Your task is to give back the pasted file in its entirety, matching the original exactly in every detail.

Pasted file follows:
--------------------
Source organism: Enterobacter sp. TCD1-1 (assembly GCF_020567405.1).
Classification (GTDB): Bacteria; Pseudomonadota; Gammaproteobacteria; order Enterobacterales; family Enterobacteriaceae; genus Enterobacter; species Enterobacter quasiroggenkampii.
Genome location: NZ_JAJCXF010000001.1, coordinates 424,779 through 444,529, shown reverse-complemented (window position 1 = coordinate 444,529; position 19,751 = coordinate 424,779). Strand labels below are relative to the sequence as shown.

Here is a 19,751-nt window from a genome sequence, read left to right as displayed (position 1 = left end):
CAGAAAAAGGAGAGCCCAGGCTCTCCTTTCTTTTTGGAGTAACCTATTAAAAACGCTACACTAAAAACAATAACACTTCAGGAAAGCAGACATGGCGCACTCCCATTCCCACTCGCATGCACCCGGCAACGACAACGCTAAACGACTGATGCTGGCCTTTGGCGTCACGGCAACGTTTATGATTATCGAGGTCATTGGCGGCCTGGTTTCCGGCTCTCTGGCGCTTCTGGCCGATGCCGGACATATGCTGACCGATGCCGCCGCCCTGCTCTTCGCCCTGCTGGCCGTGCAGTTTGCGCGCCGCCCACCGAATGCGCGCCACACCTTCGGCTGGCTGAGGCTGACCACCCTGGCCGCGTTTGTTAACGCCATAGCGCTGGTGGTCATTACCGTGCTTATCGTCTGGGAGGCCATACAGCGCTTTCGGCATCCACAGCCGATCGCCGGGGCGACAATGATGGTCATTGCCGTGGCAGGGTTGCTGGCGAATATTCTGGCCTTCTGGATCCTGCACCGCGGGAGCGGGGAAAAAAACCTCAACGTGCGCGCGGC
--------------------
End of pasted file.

Source organism: Enterobacter sp. TCD1-1 (assembly GCF_020567405.1).
Classification (GTDB): Bacteria; Pseudomonadota; Gammaproteobacteria; order Enterobacterales; family Enterobacteriaceae; genus Enterobacter; species Enterobacter quasiroggenkampii.
Genome location: NZ_JAJCXF010000001.1, coordinates 424,779 through 444,529, shown reverse-complemented (window position 1 = coordinate 444,529; position 19,751 = coordinate 424,779). Strand labels below are relative to the sequence as shown.

Here is a 19,751-nt window from a genome sequence, read left to right as displayed (position 1 = left end):
CAGAAAAAGGAGAGCCCAGGCTCTCCTTTCTTTTTGGAGTAACCTATTAAAAACGCTACACTAAAAACAATAACACTTCAGGAAAGCAGACATGGCGCACTCCCATTCCCACTCGCATGCACCCGGCAACGACAACGCTAAACGACTGATGCTGGCCTTTGGCGTCACGGCAACGTTTATGATTATCGAGGTCATTGGCGGCCTGGTTTCCGGCTCTCTGGCGCTTCTGGCCGATGCCGGACATATGCTGACCGATGCCGCCGCCCTGCTCTTCGCCCTGCTGGCCGTGCAGTTTGCGCGCCGCCCACCGAATGCGCGCCACACCTTCGGCTGGCTGAGGCTGACCACCCTGGCCGCGTTTGTTAACGCCATAGCGCTGGTGGTCATTACCGTGCTTATCGTCTGGGAGGCCATACAGCGCTTTCGGCATCCACAGCCGATCGCCGGGGCGACAATGATGGTCATTGCCGTGGCAGGGTTGCTGGCGAATATTCTGGCCTTCTGGATCCTGCACCGCGGGAGCGGGGAAAAAAACCTCAACGTGCGCGCGGC